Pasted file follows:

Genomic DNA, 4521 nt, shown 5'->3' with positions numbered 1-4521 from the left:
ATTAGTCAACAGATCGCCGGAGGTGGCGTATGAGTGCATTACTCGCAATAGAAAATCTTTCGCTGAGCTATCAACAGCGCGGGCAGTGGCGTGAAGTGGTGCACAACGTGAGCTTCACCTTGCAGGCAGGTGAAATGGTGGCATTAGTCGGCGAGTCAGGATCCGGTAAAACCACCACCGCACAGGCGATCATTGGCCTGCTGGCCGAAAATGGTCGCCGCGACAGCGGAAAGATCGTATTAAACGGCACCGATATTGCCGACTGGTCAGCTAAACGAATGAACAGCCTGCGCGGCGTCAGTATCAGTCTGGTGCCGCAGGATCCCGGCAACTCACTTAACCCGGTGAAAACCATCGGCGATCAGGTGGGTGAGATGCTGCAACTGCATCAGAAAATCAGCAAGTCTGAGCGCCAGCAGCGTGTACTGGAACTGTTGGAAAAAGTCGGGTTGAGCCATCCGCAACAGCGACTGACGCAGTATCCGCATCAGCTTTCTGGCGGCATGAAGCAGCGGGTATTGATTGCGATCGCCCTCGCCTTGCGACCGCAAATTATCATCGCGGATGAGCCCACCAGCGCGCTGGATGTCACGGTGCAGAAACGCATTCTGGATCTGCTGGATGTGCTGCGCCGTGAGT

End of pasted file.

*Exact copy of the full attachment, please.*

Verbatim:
Genomic DNA, 4521 nt, shown 5'->3' with positions numbered 1-4521 from the left:
ATTAGTCAACAGATCGCCGGAGGTGGCGTATGAGTGCATTACTCGCAATAGAAAATCTTTCGCTGAGCTATCAACAGCGCGGGCAGTGGCGTGAAGTGGTGCACAACGTGAGCTTCACCTTGCAGGCAGGTGAAATGGTGGCATTAGTCGGCGAGTCAGGATCCGGTAAAACCACCACCGCACAGGCGATCATTGGCCTGCTGGCCGAAAATGGTCGCCGCGACAGCGGAAAGATCGTATTAAACGGCACCGATATTGCCGACTGGTCAGCTAAACGAATGAACAGCCTGCGCGGCGTCAGTATCAGTCTGGTGCCGCAGGATCCCGGCAACTCACTTAACCCGGTGAAAACCATCGGCGATCAGGTGGGTGAGATGCTGCAACTGCATCAGAAAATCAGCAAGTCTGAGCGCCAGCAGCGTGTACTGGAACTGTTGGAAAAAGTCGGGTTGAGCCATCCGCAACAGCGACTGACGCAGTATCCGCATCAGCTTTCTGGCGGCATGAAGCAGCGGGTATTGATTGCGATCGCCCTCGCCTTGCGACCGCAAATTATCATCGCGGATGAGCCCACCAGCGCGCTGGATGTCACGGTGCAGAAACGCATTCTGGATCTGCTGGATGTGCTGCGCCGTGAGT